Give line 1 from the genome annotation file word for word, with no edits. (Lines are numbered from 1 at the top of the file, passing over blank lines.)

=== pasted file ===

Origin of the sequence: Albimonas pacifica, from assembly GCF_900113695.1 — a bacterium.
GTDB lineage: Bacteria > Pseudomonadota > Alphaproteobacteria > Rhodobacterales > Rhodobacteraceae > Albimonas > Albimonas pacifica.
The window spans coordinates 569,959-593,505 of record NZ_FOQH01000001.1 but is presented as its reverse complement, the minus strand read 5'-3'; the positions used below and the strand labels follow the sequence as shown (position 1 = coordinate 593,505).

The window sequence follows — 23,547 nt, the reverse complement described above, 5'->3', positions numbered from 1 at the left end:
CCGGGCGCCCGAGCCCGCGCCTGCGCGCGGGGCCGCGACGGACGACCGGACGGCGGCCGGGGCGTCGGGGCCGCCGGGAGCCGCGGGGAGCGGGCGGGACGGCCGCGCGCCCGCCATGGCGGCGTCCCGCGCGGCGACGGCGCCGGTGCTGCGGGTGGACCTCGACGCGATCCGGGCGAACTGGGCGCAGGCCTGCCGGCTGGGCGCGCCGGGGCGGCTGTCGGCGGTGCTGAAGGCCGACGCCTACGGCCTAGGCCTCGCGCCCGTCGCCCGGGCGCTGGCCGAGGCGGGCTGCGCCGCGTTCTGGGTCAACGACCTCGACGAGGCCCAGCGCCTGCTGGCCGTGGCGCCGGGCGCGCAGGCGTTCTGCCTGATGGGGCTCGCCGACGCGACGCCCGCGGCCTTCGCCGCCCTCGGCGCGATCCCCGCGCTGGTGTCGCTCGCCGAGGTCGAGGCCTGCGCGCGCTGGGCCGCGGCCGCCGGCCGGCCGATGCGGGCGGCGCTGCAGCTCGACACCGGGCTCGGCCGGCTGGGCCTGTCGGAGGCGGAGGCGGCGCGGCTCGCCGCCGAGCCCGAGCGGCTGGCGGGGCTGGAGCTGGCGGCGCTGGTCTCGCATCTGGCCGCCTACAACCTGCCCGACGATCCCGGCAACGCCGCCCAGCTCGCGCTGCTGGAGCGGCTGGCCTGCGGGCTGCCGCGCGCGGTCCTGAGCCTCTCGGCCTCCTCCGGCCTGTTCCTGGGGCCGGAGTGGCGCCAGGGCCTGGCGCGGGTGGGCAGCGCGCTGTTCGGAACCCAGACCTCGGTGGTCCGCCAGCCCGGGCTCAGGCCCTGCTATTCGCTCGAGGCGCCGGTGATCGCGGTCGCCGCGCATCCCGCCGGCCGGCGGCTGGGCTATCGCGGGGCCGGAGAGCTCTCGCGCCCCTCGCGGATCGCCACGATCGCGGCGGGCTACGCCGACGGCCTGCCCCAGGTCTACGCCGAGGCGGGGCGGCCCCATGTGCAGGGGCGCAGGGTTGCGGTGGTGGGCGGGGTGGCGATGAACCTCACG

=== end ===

Origin of the sequence: Albimonas pacifica, from assembly GCF_900113695.1 — a bacterium.